This author wholeheartedly disagrees with Dr. Witmer when she writes that, “To sum up, it is important to interpret the evidence about Jesus’ existence in a balanced way that neither dismisses all biblical evidence as worthless, nor assumes that every aspect of the biblical account should be read as pure history.” No, Dr. Witmer, the evidence should be examined in the manner that it exists—to the extent that it is not examined to prove preconceived notions, whether by secularists or fundamentalists. To start from a balanced approach is to make presumptions about the text that are simply unknown and possibly unknowable. After all, “Jesus existed” and “Jesus didn’t exist” are both conclusions that do not follow from the evidence—they are both is simply taken for granted by two opposing parties, and then the evidence is examined in light of this presumption. Instead, one needs to first follow the evidence and see where it leads.
To be clear, one should not discount the biblical narratives; the bible can provide a lot of inspiration, but it can also be very dangerous when used as an instrument to reinforce an individual’s own prejudices against others. Because of this, the bible is far from worthless. In fact, it should be respected. But one should not just accept the biblical narratives as evidence. Evidence is the raw data—it holds no notion of one conclusion or another. One draws conclusions from the evidence, one should never use the evidence to support a conclusion.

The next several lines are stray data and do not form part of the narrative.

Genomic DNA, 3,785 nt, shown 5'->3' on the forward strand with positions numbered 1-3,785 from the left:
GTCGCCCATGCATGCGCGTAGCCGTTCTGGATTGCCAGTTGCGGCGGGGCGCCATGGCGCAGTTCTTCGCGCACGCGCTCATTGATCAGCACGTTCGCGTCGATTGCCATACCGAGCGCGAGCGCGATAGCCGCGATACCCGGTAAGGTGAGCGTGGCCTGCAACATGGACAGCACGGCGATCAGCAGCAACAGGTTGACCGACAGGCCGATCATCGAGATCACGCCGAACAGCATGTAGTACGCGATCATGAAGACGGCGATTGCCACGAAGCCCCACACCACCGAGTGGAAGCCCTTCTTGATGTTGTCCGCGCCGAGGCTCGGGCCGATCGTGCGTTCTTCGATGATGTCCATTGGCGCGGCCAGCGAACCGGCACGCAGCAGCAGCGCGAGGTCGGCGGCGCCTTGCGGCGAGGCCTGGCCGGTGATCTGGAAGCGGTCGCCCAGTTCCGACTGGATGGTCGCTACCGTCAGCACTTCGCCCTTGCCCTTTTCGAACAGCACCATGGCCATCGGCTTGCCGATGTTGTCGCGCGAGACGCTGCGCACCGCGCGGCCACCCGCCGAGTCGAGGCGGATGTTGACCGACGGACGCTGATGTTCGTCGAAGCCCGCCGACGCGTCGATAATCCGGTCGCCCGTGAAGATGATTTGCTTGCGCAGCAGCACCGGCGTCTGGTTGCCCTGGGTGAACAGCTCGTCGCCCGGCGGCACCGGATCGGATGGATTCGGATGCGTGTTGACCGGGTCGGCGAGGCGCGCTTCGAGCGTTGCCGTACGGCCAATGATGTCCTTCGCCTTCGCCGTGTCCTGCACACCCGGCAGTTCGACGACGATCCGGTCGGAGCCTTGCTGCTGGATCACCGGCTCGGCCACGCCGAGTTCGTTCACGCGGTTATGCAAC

This last bit is quite important. The biblical narratives are, in and of themselves, making certain historical claims that require validation. One does not simply accept the historicity of the Telemachia based upon the narratives in the Odyssey. The historical claims made in the biblical narrative—and all ancient texts—need to be evaluated for their accuracy prior to the point when one puts their trust in them. If none exists, where does that leave us? One should not simply draw a conclusion that Jesus didn’t exist. There is no evidence to that fact. But neither is there any solid evidence that such a figure lived. The available data is not conclusive nor does it portray any sense of probability. Maybe using dated arguments, like those used here by Dr. Witmer, is enough to convince those reading this paper. This author prefers to follow the words of Stephen Prothero in his review of Reza Aslan’s recent book: